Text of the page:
The Partnership for Public Service recently came out with its annual rankings of government employees' satisfaction by department, agency, and bureau. The ratings overall are down (more about that below). The IRS ranks 163rd among sub-components of agencies and departments (it is a unit in the Treasury Department). Why? Here are a few reasons: A stressed and undermanned staff of accountants and tax attorneys who have to do battle with private counterparts who make three, 10, or 100 times what they do, who know that tax collectors are never popular, now have to face deeper budget cuts, more strain, more politically driven attacks, more pay freezes, and no ability to keep up with advances in their field because any conferences or meetings will be ripped in "oversight" hearings by Roskam, Crenshaw, and Johnson, among others.

The partnership survey shows growing dissatisfaction across most federal agencies. That is coupled with another grim reality, highlighted earlier this week by Lisa Rein in The Washington Post, in a story headlined, "Millennials Exit the Federal Workforce as Government Jobs Lose Their Allure." The problem here is not just the budget cuts, budget uncertainty, sequester pain, and shutdown threats and reality; it is also a continuing, broken recruitment process that takes smart, talented young people motivated to try public service and throws obstacle after obstacle in their way. Some of this is built into the law, while much comes from failures in the executive branch to streamline and modernize recruitment and retention.

The problem is not just getting young people to come into the government or to stay, but also replacing the most important senior managers in the Senior Executive Service, who are overwhelmingly Baby Boomers on the verge of retirement. These government service crises have broad and deep implications.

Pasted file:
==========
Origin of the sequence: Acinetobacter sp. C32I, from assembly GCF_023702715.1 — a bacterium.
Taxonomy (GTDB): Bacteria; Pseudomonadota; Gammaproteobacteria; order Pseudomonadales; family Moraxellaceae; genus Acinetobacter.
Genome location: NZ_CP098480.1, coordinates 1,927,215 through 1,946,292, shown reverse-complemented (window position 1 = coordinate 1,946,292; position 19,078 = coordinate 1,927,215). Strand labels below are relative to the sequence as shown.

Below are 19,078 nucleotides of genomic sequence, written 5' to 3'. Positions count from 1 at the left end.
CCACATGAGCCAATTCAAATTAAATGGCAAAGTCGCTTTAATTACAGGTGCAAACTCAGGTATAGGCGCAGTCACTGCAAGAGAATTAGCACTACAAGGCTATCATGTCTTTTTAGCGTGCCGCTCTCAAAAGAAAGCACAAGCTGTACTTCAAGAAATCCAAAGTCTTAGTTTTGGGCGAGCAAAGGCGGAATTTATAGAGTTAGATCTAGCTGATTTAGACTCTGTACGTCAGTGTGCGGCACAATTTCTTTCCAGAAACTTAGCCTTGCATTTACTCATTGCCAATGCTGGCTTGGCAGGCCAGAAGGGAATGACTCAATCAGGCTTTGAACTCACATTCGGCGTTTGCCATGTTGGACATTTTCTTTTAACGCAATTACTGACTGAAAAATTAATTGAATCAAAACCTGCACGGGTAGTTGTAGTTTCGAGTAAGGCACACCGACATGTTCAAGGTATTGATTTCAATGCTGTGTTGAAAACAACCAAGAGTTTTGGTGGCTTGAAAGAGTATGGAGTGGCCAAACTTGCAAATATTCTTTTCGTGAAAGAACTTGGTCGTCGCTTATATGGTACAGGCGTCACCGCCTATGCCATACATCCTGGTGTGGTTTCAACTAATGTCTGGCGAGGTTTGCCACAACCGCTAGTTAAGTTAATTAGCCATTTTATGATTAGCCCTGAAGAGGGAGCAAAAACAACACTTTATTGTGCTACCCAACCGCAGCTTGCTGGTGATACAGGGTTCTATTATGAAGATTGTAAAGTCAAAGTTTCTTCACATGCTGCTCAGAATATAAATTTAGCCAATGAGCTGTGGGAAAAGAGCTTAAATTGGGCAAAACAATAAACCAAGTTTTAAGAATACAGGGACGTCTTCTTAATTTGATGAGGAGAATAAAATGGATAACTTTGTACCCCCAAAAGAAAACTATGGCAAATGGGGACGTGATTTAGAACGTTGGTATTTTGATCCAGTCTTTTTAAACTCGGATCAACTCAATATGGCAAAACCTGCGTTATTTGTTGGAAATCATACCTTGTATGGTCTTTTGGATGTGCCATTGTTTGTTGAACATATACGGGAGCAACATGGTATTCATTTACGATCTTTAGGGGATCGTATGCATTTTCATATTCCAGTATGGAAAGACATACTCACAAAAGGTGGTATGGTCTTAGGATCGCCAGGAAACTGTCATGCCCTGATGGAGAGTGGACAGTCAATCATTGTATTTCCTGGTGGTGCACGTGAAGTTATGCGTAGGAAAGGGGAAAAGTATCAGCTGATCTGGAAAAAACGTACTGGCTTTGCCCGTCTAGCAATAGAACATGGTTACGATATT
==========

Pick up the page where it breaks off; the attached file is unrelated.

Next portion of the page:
Except for the hardiest nihilists in Congress (of whom there are more than a few), there has to be some recognition that protecting against cyberattacks, combating terrorists, protecting our borders, thwarting Ebola or other potential epidemics, doing vital medical research to combat Alzheimer's and cancer, and collecting the revenue that pays for these tasks among other vital ones requires having talented people staffing the agencies responsible for them. But with the current zeal to blow up government, drain its coffers, thwart President Obama at every turn, and use the budget process to wreak havoc on efforts to manage federal agencies and plan ahead, the perpetrators of this approach are damaging all of government, including the departments and agencies that most of us would see as vital.

There used to be a web of Democrats and Republicans who understood these issues and provided some safety net against the most mindless attacks. But with John Warner and Tom Davis retired and Frank Wolf soon to join them, the Republicans who care about government employees and see them in the context outlined above are nearly all outside of Congress looking in. The lawmakers in the anti-IRS squad will no doubt get kudos from their colleagues and their constituents; there is no price to be paid beating up on the tax collectors. But at some point, we will all pay a heavy price for the government-bashing.